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The Beatles 50th anniversary resonates with students

Story by Avery Gregurich

Fifty years ago this past week, a Liverpool band’s first performance in the United States was broadcasted via the CBS network. 73 million people tuned in to watch, making it then the most watched television program in history.

This band was, of course, The Beatles, and this first performance was aired on the legendary Ed Sullivan Show.

On Feb. 9, “The Beatles: The Night That Changed America — A Grammy Salute,” a televised concert honoring the band ran on the CBS network, the same network as the band’s first appearance on that day 50 years earlier.

The two remaining members of The Beatles, Paul McCartney and Ringo Starr, and an eclectic mix of celebrities performed Beatles tunes and cuts from the two’s respective solo albums.

Professor of electronic media Todd Evans was just a 10-year-old boy in 1964. He was a fan of The Beach Boys and other popular bands that were playing on the radio station WLS out of Chicago. That night in February, though, things changed.

“As I lay on my parent’s bed, watching on an Admiral 17 inch black and white television, I was transformed,” Evans said.

This life-changing transformation has led Evans on “a journey to look beyond the simple wonder of the timeless lyrics and catchy chords.” He currently researches and conducts classes about The Beatles and their effect on pop culture and society.

He credited the enduring appeal of their music to a “glorious mixture of raw and honest emotions,” combined with “a mystique and curiosity unique to youth’s desire to have people hear and acknowledge their concerns and views.”

While he doesn’t claim to have a particular favorite song or album, his mind never escapes The Fab Four.

“Every minute of every day there’s a Beatles soundtrack playing in my head,” Evans said.

Dean of Cowles Library Rod Henshaw’s relationship with the band began even before the Ed Sullivan appearance.

Henshaw’s father made frequent trips to England with the United States Air Force in the early 1960s. The man informed his son of a band there who was immensely popular and brought back 45 rpm records to him.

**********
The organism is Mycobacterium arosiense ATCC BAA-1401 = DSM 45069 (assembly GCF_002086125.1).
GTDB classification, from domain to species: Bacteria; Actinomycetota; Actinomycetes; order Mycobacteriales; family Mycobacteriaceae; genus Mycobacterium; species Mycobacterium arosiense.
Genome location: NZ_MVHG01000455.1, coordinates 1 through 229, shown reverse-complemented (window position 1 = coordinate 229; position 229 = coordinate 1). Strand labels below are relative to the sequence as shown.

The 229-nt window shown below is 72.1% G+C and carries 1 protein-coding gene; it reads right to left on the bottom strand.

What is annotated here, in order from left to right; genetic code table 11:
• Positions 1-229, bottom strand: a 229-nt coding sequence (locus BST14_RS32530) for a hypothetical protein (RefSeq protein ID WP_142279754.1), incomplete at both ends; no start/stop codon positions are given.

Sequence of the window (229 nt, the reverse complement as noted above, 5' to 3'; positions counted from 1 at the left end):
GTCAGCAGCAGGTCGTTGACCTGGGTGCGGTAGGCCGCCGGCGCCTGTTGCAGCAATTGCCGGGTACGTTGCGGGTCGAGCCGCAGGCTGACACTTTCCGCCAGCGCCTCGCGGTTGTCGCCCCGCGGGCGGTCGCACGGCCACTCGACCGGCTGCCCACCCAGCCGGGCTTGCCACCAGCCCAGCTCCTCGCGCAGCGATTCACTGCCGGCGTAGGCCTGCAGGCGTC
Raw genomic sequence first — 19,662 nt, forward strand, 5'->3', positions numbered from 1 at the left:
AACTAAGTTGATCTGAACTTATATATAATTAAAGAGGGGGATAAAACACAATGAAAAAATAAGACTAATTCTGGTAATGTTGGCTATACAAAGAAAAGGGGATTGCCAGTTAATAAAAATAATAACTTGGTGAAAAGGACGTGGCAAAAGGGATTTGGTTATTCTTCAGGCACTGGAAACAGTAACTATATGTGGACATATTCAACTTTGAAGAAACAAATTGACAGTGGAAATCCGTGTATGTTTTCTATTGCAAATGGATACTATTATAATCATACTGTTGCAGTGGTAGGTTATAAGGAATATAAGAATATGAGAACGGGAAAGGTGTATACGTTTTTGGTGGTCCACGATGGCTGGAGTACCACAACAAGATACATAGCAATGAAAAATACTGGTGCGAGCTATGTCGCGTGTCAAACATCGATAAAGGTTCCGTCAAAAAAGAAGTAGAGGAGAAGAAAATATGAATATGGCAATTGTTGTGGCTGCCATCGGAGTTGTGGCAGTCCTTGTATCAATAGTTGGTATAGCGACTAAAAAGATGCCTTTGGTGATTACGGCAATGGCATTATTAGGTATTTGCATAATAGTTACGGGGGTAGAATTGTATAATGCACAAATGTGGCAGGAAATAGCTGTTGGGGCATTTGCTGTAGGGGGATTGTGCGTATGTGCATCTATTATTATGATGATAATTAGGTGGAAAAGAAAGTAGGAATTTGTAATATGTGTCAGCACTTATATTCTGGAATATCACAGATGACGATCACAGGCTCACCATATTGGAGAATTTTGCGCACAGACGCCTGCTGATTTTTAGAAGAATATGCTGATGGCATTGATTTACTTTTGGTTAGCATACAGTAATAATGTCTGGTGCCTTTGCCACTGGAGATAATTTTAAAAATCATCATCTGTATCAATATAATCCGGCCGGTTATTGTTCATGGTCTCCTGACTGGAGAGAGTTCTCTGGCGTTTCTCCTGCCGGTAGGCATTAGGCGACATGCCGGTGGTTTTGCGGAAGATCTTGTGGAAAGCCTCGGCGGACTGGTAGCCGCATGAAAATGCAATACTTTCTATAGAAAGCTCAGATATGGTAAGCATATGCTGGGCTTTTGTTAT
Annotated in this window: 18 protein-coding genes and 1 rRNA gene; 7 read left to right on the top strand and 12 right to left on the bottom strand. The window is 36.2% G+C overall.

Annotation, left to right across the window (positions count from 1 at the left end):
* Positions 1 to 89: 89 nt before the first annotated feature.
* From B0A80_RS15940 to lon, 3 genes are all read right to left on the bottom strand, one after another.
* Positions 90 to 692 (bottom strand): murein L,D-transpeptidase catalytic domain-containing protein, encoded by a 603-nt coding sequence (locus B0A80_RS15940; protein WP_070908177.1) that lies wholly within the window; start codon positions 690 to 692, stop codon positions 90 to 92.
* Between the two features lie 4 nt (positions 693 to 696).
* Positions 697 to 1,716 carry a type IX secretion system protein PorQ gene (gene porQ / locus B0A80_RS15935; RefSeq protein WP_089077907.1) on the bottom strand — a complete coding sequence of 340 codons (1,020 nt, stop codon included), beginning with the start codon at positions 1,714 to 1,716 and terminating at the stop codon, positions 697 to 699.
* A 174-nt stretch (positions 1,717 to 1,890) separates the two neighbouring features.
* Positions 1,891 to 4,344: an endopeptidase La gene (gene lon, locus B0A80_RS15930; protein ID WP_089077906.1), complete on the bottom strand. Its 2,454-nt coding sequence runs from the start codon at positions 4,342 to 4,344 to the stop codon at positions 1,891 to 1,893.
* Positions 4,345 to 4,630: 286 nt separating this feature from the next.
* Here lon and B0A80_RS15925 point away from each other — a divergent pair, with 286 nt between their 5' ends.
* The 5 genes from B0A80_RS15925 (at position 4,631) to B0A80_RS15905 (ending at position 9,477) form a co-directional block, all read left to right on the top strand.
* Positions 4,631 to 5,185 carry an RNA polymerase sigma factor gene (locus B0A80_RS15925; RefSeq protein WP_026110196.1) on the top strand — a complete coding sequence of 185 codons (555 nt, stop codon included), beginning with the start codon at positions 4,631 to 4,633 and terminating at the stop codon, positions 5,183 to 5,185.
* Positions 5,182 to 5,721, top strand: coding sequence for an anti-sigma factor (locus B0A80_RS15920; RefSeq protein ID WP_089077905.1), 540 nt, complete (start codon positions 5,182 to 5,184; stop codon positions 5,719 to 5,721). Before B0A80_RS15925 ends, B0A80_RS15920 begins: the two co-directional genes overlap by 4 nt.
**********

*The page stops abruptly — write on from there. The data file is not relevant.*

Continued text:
“I was probably the first kid in Harrisburg, PA to have a Beatles record,” Henshaw said.

He said that the Beatle mania that ensued was a result of the “mass popular culture” that existed at the time, and that the population “needed something” to turn their attention to.

Henshaw mentioned the assassination of John F. Kennedy a few months prior to the Beatles performance on Ed Sullivan when he and his family had huddled around the television set for “four straight days.”

“There was a distinct cultural shift announced with their music,” Henshaw said. “A clarion call for the social change that was going to tumble upon itself.”

He added that their music has “timeless appeal” and that the band is “more than a historical footnote that I’m not sure we will see the likes of again.”

Blaise Rothwell, a sophomore percussion performance major, was immersed into the sounds of The Beatles early on.

He listened to tapes and CDs when he visited his aunt’s house and “got to be familiar with their lyrics and sound.”

He said that the band’s music “always seems to remain fresh” and that it is “still very much a part of the popular music tapestry today.”

Rothwell went on to compare the band’s impact to that of Beethoven in their inventiveness and presence, and sees their influence everywhere.

“There are Beatles examples in my music theory textbook,” Rothwell said. “They were informed by Western modal theory.”

The Times-Delphic has its own storied, if morbid, past with The Fab Four.

On Sept. 17, 1969, an article published here in the Times-Delphic was the first print publication to question the existence of the founding bassist and vocalist Paul McCartney.

The article, written by Drake alumni Tim Harper, was titled “Is Paul McCartney Dead?” It listed evidence of Paul’s death found in the band’s album covers and music by believers of the conspiracy.

The article catapulted the rumor onto the national stage and tied the Times-Delphic and Drake University into the all-encompassing pantheon of Beatles’ lore.

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